Gold News

Gold Price Up, Silver Slips with Industrial Metals, as Libya Chaos Drives Oil & Inflation Higher, Real Interest Rates Fall

The Gold Price rose further in London trade Thursday morning, hitting new 2011 highs for Dollar investors as Brent crude oil jumped to $119 per barrel and a raft of economic analysis warned of "stagflation" ahead for the global economy.

Silver Prices ticked lower with platinum and palladium – metals which also find the bulk of their demand from industry, rather than investment or jewelry.

Saudi Arabia meantime offered to match failed Libyan supplies of crude oil, as new estimates said output from Africa's 3rd largest producer fell by two-thirds since unrest first spilled into rebellion against Colonel Gaddafi's regime a week ago.

British prime minister David Cameron apologized for failing to evacuate UK citizens  from what one national called the "mass hysteria" at Tripoli airport.

German magazine Spiegel said Berlin has sent three warships carrying 600 soldiers towards Libya's coast.
 
"This move in Gold right now is acutely about the Middle East," reckons James Dailey, portfolio manager at the $125 million private-client firm Team Asset Strategy in Indianapolis.

"The trade is about fear but people are viewing it as an extension of the inflation trade."

"If unrest spreads even further afield or becomes more violent, gold will benefit further as a safe haven," says Darren Heathcote, head of trading at Investec Australia, also speaking to Reuters.

Friday has been deemed a "Day of Rage" against Israeli settlement of the West Bank by opposition Palestinian politicians. The same phrase is being used to call for protests in Saudi capital Riyadh on March 11th.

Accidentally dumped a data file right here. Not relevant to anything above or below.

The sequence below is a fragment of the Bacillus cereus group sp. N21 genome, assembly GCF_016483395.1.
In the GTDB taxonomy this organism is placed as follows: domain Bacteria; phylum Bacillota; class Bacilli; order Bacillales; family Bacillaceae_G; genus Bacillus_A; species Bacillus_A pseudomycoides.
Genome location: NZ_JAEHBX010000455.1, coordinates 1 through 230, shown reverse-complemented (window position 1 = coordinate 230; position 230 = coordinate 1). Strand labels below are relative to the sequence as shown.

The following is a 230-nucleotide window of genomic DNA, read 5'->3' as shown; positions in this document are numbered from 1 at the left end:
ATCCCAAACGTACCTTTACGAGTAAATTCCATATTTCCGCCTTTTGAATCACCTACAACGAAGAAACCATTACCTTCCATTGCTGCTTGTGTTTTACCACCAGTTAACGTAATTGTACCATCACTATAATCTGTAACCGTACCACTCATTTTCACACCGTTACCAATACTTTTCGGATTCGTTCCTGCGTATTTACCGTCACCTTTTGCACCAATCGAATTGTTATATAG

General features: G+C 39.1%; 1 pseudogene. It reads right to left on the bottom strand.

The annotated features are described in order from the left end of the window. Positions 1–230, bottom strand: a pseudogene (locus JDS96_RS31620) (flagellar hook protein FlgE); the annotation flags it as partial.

"The oil market cannot accommodate another disruption in our view, with the problems in Libya potentially absorbing half of Opec's spare capacity," says Goldman Sachs analyst Jeffrey Currie in a note.

World stock markets meantime fell for the fifth day running on Thursday.

The "break-even" inflation rate implied by index-linked US Treasury bonds pushed upwards again, reaching its highest level since July 2008.

"A detailed scrutiny reveals that the move follows a stagflation concern" says Bank of America analysis of the US Treasury bond market, noting that real interest rates – accounting for that rising expectation for inflation – have in fact fallen.

"In fact," says James Zhang at Standard Bank today, "the probability the futures market assigns to a [US] rate hike by year-end has declined in recent weeks, from 36.8% at the start of January, to only 25% yesterday.

"We read [that] decline in probability as concern over growth...[Even] putting Middle East risks aside, the rapidly declining real interest rate is bullish for the Gold Price."

Food prices have sunk this week from new recod highs as energy costs have jumped, with Chicago wheat contracts losing 10% by the end of Wednesday's trade.

"The economy is in a much stronger position to handle" rising energy prices, claimed US Treasury secretary Timothy Geithner at a Bloomberg event yesterday.

"Central banks have a lot of experience in managing these things."

Back in the gold market, "The closest resistance is at January high 1423 followed by record high 1431," notes Scotia Mocatta.

Precious metal prices "again diverged on Wednesday" says another wholesale dealer, with industrial metals platinum and palladium both falling as gold and silver rose.

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Adrian Ash is director of research at BullionVault, the world-leading physical gold, silver and platinum market for private investors online. Formerly head of editorial at London's top publisher of private-investment advice, he was City correspondent for The Daily Reckoning from 2003 to 2008, and he has now been researching and writing daily analysis of precious metals and the wider financial markets for over 20 years. A frequent guest on BBC radio and television, Adrian is regularly quoted by the Financial Times, MarketWatch and many other respected news outlets, and his views from inside the bullion market have been sought by the Economist magazine, CNBC, Bloomberg, Germany's Handelsblatt and FAZ, plus Italy's Il Sole 24 Ore.

See the full archive of Adrian Ash articles on GoldNews.

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